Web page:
What did we like about webinars during the COVID shutdowns?
During the COVID lockdowns, many of us attended virtual webinars. Some of us also used this medium to give lectures. But what did we think about the webinars? This post is about a new study that evaluated these learning events. It is an excellent pointer for future events for both attendees and lecturers.
The COVID pandemic resulted in the almost complete cessation of orthodontic education, as many programmes were closed, and most conferences were cancelled. However, many people who organised and gave virtual orthodontic learning sessions partially filled this void. This was a steep learning curve for the organisers and the lecturers. I participated in many sessions; some I ran myself, while people who knew what they were doing produced better events. But what were the good points of the webinars?
A multinational team looked at this question and did this study. The AJO-DDO published the paper.
Global survey to assess preferences for attending virtual orthodontic learning sessions
Mohammed Almuzian et al.
What did they ask?
They did this study to find out.
“The preferences of a remote audience on factors associated with orthodontic webinars”.
What did they do?
The team carried out an internet-based survey. The investigation had the following stages.
- A sample size calculation suggested they needed to get responses from 560 participants.
- Development of a validated survey that had five domains. These were (i) participant demographics, (ii) speaker and moderator related questions, (iii) digital setting related questions, (iv) attendees concentration related factors and (iv) questions related to the engagement of the audience with the speakers.
- Then they sent the questionnaire link to the 3000 orthodontists and residents who subscribed to the virtual Glasgow Orthodontic Academy.
What did they find?
They provided a large amount of data on the results of their survey. I thought that these were the main findings.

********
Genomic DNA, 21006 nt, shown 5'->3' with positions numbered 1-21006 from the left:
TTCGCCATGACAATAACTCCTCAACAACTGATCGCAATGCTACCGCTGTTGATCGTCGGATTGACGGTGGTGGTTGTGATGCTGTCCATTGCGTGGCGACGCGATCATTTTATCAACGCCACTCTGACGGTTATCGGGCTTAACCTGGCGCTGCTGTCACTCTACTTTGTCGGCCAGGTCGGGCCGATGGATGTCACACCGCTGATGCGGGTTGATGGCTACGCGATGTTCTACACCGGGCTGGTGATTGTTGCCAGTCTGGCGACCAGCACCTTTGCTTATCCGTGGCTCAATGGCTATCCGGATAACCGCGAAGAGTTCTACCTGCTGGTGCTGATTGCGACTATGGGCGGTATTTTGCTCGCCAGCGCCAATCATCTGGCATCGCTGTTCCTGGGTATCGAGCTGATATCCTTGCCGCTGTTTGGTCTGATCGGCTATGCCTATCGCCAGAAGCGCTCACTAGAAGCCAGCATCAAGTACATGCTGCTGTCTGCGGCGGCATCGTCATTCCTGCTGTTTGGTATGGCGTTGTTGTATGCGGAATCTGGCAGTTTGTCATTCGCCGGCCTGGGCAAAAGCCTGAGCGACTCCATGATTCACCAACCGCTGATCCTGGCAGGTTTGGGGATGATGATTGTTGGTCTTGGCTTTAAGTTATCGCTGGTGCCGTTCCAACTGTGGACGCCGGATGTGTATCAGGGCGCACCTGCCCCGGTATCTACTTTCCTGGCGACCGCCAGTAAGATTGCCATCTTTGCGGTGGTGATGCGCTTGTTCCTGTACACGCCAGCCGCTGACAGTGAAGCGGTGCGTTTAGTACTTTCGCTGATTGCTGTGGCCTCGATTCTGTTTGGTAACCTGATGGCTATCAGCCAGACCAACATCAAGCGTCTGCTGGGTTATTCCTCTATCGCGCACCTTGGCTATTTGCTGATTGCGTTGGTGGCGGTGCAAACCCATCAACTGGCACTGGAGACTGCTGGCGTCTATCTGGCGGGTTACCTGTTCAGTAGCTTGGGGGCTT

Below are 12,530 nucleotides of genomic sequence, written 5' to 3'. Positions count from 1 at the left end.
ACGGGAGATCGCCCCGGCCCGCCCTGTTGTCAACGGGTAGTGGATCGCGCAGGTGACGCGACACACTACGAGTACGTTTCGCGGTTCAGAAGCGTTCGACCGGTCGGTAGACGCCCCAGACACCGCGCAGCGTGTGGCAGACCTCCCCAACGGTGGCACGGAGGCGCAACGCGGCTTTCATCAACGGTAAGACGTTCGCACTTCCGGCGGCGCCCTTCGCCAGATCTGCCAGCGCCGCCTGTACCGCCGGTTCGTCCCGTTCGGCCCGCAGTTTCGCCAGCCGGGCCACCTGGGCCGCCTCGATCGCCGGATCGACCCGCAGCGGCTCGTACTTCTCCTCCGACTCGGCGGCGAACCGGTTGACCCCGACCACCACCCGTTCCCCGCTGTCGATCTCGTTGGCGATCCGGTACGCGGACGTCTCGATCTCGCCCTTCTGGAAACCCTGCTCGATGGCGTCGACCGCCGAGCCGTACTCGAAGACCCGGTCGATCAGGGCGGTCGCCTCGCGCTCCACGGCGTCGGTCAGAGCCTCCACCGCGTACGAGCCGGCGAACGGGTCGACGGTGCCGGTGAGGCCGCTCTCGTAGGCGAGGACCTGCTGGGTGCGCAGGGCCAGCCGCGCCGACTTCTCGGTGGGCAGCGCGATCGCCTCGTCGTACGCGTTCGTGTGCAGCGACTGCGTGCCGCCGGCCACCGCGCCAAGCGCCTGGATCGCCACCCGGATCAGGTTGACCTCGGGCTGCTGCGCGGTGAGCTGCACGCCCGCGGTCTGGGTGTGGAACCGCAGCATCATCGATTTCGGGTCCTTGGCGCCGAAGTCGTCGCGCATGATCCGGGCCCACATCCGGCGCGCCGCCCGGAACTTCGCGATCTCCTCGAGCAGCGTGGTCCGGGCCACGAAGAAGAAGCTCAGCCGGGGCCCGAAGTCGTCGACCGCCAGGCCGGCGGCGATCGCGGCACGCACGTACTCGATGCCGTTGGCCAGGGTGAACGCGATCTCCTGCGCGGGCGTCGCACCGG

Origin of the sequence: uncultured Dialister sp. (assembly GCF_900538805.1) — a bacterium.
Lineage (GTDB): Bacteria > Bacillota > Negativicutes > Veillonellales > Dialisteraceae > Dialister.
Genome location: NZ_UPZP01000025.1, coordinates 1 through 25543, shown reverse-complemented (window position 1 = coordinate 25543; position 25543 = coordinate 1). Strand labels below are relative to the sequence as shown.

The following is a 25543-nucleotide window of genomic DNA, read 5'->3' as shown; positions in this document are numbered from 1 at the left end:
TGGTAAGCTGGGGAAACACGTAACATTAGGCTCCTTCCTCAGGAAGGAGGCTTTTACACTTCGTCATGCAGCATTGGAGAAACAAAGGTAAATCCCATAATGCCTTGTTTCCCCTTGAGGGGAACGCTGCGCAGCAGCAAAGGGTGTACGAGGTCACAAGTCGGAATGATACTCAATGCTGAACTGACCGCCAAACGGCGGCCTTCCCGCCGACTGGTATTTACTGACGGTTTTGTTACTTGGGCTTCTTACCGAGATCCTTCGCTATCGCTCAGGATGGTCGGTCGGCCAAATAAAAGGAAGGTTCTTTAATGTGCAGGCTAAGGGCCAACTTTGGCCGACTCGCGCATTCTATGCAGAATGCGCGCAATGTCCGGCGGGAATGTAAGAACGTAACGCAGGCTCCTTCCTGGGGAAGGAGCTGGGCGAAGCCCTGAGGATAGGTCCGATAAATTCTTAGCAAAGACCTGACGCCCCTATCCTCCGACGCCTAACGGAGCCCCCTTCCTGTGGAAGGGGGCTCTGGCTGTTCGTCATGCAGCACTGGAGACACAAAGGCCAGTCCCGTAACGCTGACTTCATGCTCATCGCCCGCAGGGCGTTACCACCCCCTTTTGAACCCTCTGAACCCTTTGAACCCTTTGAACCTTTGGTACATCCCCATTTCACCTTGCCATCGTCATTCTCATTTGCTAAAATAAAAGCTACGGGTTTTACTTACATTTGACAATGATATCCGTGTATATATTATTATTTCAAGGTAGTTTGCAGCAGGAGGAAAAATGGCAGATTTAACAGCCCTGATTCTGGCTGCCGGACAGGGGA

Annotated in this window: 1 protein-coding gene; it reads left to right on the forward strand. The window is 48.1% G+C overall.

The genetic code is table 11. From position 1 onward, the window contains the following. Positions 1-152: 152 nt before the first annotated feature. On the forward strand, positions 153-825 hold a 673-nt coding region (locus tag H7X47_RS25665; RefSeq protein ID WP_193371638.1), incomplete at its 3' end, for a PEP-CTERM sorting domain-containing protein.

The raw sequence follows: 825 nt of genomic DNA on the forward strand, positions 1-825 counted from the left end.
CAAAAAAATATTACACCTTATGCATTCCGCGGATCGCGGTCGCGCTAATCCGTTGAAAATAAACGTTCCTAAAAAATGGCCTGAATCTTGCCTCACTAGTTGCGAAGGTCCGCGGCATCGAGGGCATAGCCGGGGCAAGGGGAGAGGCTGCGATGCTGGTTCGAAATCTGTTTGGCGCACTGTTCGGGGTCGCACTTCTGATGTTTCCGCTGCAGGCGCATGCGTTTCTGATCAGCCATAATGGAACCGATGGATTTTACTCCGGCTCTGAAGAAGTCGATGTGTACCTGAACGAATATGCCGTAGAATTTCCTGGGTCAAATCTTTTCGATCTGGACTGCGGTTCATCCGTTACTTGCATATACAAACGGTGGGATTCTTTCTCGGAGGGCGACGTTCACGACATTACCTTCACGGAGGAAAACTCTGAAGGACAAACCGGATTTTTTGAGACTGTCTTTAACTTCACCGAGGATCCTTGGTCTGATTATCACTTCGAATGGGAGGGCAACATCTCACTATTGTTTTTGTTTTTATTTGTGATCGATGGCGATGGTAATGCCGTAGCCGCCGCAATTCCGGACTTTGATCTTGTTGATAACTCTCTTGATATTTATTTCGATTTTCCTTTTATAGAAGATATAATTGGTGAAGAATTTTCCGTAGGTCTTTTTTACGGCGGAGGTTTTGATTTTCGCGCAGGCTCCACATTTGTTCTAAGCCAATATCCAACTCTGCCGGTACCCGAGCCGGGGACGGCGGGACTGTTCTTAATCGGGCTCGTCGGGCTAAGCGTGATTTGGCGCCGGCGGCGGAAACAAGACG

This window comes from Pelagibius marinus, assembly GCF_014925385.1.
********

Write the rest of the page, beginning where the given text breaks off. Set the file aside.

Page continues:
- 593 orthodontists and residents responded. This was a response rate of 20%. Which is pretty good for an internet survey.
- Nearly half of the participants were aged between 25 and 35 years.
- Most (61.9%) opted to view the live video of the speaker and the presentation together. They also liked to see the presenter in the top right corner of the screen.
- They liked a speaker/screen ratio of 1:6.
- Interestingly, most participants (82%) did not care how the presenter dressed.
- Neither were they interested in the background of the presentation.
- Having a moderator present was almost essential.
- Almost 50% used a computer to view the presentation, and 27.5% used a mobile phone.
- Their concentration was influenced by the accent and speed of the presenter’s voice.
- The preferred duration was 60 minutes.
- Finally, they liked using an interactive chatbox and a question and answer session.
What did I think?
Firstly, this was a nicely done study with a reasonable response rate. This sample size was enough to come to some clear conclusions about webinars.
I thought the results were interesting and very relevant to those who provided lectures. They also provide good information to organisers planning a virtual component to conferences or running their own webinars.
Having read the paper and taken part in webinars during the pandemic. The results make me consider my own practices. It seems that I made several mistakes in my own webinars. The most marked of these was not to have a moderator. It simply was not possible for me to lecture and manage the delegates and questions at the same time. As a result, my solo webinars were chaos!
Webinars are here to stay. There are clear pointers to the success of webinars in the future. The most compelling to me are that participants need to see the speaker; clearly, there is no need for fancy backgrounds, and the webinar should be about 60 minutes long. In addition, there should be the opportunity for interactive chat boxes and moderated questions.
Finally, while I liked this paper, I could not find any information on webinar features that the participants did not like. However, I think this is less important than the preferences the authors highlighted in this paper.
Now, I must start recording my lectures for this blog site. I will have to think again about how I make these interactive.
Emeritus Professor of Orthodontics, University of Manchester, UK.